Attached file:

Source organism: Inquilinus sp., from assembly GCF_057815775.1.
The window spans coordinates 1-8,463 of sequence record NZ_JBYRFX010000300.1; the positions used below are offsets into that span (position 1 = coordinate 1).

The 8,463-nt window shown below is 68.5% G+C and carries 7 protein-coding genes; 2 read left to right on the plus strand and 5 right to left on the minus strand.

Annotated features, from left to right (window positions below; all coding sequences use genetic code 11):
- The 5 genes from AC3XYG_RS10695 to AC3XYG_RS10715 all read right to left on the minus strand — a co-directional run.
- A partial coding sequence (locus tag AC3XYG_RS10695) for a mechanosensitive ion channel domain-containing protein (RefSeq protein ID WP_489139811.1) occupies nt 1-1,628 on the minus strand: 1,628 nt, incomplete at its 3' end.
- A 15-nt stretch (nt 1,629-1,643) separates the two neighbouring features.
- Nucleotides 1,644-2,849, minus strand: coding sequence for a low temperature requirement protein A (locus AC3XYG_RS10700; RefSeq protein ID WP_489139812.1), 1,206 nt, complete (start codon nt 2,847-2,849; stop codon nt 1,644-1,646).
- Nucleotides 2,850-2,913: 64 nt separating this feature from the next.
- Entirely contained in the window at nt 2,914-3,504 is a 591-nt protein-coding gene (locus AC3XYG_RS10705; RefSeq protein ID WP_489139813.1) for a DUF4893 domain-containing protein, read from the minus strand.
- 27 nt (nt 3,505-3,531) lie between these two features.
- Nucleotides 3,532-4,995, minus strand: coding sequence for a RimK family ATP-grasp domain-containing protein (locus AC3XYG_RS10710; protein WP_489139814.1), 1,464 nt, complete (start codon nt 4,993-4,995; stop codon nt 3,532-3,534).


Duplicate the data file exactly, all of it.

Source organism: Inquilinus sp., from assembly GCF_057815775.1.
The window spans coordinates 1-8,463 of sequence record NZ_JBYRFX010000300.1; the positions used below are offsets into that span (position 1 = coordinate 1).

The 8,463-nt window shown below is 68.5% G+C and carries 7 protein-coding genes; 2 read left to right on the plus strand and 5 right to left on the minus strand.

Annotated features, from left to right (window positions below; all coding sequences use genetic code 11):
- The 5 genes from AC3XYG_RS10695 to AC3XYG_RS10715 all read right to left on the minus strand — a co-directional run.
- A partial coding sequence (locus tag AC3XYG_RS10695) for a mechanosensitive ion channel domain-containing protein (RefSeq protein ID WP_489139811.1) occupies nt 1-1,628 on the minus strand: 1,628 nt, incomplete at its 3' end.
- A 15-nt stretch (nt 1,629-1,643) separates the two neighbouring features.
- Nucleotides 1,644-2,849, minus strand: coding sequence for a low temperature requirement protein A (locus AC3XYG_RS10700; RefSeq protein ID WP_489139812.1), 1,206 nt, complete (start codon nt 2,847-2,849; stop codon nt 1,644-1,646).
- Nucleotides 2,850-2,913: 64 nt separating this feature from the next.
- Entirely contained in the window at nt 2,914-3,504 is a 591-nt protein-coding gene (locus AC3XYG_RS10705; RefSeq protein ID WP_489139813.1) for a DUF4893 domain-containing protein, read from the minus strand.
- 27 nt (nt 3,505-3,531) lie between these two features.
- Nucleotides 3,532-4,995, minus strand: coding sequence for a RimK family ATP-grasp domain-containing protein (locus AC3XYG_RS10710; protein WP_489139814.1), 1,464 nt, complete (start codon nt 4,993-4,995; stop codon nt 3,532-3,534).